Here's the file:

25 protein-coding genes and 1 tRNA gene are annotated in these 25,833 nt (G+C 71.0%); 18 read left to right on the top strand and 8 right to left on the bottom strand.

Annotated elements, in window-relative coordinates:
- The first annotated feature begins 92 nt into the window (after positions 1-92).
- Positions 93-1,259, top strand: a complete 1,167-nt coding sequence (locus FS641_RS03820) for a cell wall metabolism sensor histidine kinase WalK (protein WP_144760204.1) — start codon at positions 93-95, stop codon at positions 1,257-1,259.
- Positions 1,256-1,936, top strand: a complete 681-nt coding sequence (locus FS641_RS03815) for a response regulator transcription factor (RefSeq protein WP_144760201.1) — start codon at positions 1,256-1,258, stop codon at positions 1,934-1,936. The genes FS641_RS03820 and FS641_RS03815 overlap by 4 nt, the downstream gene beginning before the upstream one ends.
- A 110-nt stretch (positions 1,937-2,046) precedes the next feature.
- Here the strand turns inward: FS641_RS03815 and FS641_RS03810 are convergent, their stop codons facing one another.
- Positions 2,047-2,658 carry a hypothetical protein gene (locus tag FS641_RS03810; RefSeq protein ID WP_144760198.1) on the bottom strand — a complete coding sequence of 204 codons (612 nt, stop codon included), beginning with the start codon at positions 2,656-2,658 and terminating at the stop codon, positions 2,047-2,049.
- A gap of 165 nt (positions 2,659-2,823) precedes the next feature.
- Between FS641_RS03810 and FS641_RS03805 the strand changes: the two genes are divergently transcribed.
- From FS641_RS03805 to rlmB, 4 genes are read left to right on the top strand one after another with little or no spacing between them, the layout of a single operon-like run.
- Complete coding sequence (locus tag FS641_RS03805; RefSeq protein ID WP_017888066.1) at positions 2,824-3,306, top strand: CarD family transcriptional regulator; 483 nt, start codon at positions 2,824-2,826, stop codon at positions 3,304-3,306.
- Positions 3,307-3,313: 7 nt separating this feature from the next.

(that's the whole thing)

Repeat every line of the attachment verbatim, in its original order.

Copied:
25 protein-coding genes and 1 tRNA gene are annotated in these 25,833 nt (G+C 71.0%); 18 read left to right on the top strand and 8 right to left on the bottom strand.

Annotated elements, in window-relative coordinates:
- The first annotated feature begins 92 nt into the window (after positions 1-92).
- Positions 93-1,259, top strand: a complete 1,167-nt coding sequence (locus FS641_RS03820) for a cell wall metabolism sensor histidine kinase WalK (protein WP_144760204.1) — start codon at positions 93-95, stop codon at positions 1,257-1,259.
- Positions 1,256-1,936, top strand: a complete 681-nt coding sequence (locus FS641_RS03815) for a response regulator transcription factor (RefSeq protein WP_144760201.1) — start codon at positions 1,256-1,258, stop codon at positions 1,934-1,936. The genes FS641_RS03820 and FS641_RS03815 overlap by 4 nt, the downstream gene beginning before the upstream one ends.
- A 110-nt stretch (positions 1,937-2,046) precedes the next feature.
- Here the strand turns inward: FS641_RS03815 and FS641_RS03810 are convergent, their stop codons facing one another.
- Positions 2,047-2,658 carry a hypothetical protein gene (locus tag FS641_RS03810; RefSeq protein ID WP_144760198.1) on the bottom strand — a complete coding sequence of 204 codons (612 nt, stop codon included), beginning with the start codon at positions 2,656-2,658 and terminating at the stop codon, positions 2,047-2,049.
- A gap of 165 nt (positions 2,659-2,823) precedes the next feature.
- Between FS641_RS03810 and FS641_RS03805 the strand changes: the two genes are divergently transcribed.
- From FS641_RS03805 to rlmB, 4 genes are read left to right on the top strand one after another with little or no spacing between them, the layout of a single operon-like run.
- Complete coding sequence (locus tag FS641_RS03805; RefSeq protein ID WP_017888066.1) at positions 2,824-3,306, top strand: CarD family transcriptional regulator; 483 nt, start codon at positions 2,824-2,826, stop codon at positions 3,304-3,306.
- Positions 3,307-3,313: 7 nt separating this feature from the next.